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Netlify Lambda Functions Tutorial

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How to use Netlify Lambda Functions and add dynamic processing to JAMstack sites

I wrote about Netlify previously on my Netlify tutorial. I use it to host this blog, and it’s great.

I also use it to run other sites, and all run on Hugo - which makes my stack 100% JAMstack.

The cool thing about JAM is that it’s not all limited to static and “dumb” sites - you can do a LOT of things that are as dynamic as you want.

Most of that power comes in the form of lambda functions.

You can have JavaScript on your site (or plain HTML forms) invoke a URL endpoint, which when called executes some predetermined code. Different providers offer support for various languages. Netlify currently supports Node.js and Go.

In this tutorial we focus on lambda functions written in Node.js.

Netlify gives us have a generous free tier limit, with up to 125.000 function invocations and a total of 100 hours of run time every month. Functions have 128MB of memory and each can execute for up to 10 seconds. For normal needs, this is more than enough.

Internally, Netlify runs this function on AWS Lambda, abstracting away all the complexity of AWS for you.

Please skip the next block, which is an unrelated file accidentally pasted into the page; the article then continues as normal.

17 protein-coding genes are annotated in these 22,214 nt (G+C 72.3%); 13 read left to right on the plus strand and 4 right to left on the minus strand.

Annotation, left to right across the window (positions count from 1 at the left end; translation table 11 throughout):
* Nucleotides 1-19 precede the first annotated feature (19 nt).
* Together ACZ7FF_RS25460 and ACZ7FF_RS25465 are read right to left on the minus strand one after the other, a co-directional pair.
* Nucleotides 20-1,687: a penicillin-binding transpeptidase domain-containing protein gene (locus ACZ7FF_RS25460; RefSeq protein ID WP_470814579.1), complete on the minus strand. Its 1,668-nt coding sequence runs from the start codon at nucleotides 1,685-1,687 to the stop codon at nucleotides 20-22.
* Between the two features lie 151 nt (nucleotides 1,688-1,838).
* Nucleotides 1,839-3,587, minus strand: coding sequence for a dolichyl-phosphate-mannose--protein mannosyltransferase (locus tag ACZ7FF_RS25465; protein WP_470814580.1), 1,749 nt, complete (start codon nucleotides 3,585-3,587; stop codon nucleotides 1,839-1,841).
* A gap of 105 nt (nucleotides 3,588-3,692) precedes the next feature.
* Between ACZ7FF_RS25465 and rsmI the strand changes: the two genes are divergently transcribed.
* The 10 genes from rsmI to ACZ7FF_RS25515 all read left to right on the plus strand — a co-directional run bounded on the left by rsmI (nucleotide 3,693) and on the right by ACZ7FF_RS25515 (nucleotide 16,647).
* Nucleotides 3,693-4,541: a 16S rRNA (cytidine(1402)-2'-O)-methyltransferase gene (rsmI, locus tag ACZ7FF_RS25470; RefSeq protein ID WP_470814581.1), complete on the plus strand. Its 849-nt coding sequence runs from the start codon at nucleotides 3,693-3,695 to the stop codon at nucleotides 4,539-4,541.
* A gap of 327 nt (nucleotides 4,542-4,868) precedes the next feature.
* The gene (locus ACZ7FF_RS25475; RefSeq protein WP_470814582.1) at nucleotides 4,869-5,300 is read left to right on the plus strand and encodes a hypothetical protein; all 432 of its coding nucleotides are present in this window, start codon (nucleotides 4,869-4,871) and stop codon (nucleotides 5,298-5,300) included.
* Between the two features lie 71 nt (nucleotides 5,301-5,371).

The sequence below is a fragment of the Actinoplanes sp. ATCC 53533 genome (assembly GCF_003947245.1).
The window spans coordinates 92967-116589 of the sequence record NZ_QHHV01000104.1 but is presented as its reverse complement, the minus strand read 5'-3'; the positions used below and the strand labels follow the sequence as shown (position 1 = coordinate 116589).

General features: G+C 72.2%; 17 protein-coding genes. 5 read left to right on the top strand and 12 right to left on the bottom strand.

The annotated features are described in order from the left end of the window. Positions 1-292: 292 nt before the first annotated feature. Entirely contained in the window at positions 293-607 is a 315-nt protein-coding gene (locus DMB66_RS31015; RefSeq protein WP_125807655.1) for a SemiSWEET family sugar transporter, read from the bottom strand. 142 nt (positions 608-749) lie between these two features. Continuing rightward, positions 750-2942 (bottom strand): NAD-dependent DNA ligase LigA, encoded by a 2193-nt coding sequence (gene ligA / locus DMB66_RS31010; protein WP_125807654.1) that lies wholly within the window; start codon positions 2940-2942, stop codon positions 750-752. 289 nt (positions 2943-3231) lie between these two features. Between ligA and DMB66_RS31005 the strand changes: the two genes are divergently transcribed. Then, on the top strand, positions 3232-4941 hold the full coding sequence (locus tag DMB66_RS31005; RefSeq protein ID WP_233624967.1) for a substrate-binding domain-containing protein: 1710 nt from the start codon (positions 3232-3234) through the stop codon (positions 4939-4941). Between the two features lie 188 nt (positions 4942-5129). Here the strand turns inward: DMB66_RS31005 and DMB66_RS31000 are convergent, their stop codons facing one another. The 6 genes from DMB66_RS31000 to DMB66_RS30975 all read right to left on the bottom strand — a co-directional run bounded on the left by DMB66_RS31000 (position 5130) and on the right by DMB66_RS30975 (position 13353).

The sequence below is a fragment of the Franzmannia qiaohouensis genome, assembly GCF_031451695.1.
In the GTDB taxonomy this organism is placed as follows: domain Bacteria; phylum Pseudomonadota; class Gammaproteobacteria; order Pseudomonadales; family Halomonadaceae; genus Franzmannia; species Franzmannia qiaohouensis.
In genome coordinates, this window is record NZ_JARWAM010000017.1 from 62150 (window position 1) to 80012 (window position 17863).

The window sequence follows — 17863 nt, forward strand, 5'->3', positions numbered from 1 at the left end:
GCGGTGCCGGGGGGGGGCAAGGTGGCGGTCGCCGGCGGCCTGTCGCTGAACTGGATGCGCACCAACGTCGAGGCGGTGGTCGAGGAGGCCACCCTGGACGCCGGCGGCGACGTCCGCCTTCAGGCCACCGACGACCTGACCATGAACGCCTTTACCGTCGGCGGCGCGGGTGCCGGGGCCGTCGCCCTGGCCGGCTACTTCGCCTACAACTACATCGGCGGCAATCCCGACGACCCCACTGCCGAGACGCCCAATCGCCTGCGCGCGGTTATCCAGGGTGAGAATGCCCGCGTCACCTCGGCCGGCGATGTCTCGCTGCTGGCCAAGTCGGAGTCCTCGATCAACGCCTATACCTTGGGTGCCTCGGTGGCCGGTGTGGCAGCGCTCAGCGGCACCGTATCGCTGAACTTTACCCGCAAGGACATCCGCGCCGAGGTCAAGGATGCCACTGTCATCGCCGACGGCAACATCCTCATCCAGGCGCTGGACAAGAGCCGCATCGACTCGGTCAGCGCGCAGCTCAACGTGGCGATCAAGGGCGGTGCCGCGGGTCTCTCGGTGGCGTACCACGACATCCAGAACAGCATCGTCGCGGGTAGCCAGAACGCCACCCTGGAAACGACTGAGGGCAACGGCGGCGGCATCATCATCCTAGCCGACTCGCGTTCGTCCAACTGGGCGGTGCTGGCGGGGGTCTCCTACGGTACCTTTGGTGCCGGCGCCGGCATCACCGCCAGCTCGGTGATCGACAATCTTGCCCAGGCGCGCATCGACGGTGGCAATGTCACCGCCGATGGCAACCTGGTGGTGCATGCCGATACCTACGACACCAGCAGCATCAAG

How do we create a function? We upload a JavaScript file in the functions folder of the site.

In this file we must follow a method named handler:

exports.handler = (event, context, callback) => {

If you are familiar with AWS Lambda, the function code will be familiar to you. If you’ve never used it, no worries - here’s a brief overview of the parameters our handler receives:

The simplest thing we can do is return a positive response. To do so, we use the callback() method:

exports.handler = (event, context, callback) => {
  callback(null, {
    statusCode: 200,
    body: 'No worries, all is working fine!'

Save this to a functions/test.js file.

The only thing you need to do to make it work is to configure the folder for the funcitons in the netlify.toml file:

functions = "./functions"

Try this. Create the file in an empty folder, push it to a GitHub repository and create a new Netlify site from that repo.

Once you do so, in the Settings -> Functions menu in Netlify a new menu will show up which shows the details of our functions usage:

The function, which was stored in the functions/test.js file, is accessible at

To access the request parameters, use the event object:

Before we used

callback(null, {
  statusCode: 200,
  body: 'No worries, all is working fine!'

to craft a response. You can also add a headers object which contains an associative array (object) with the header values.

This repository by Netlify contains a lot of samples for Netlify Lambda Functions.

Here is how can I help you: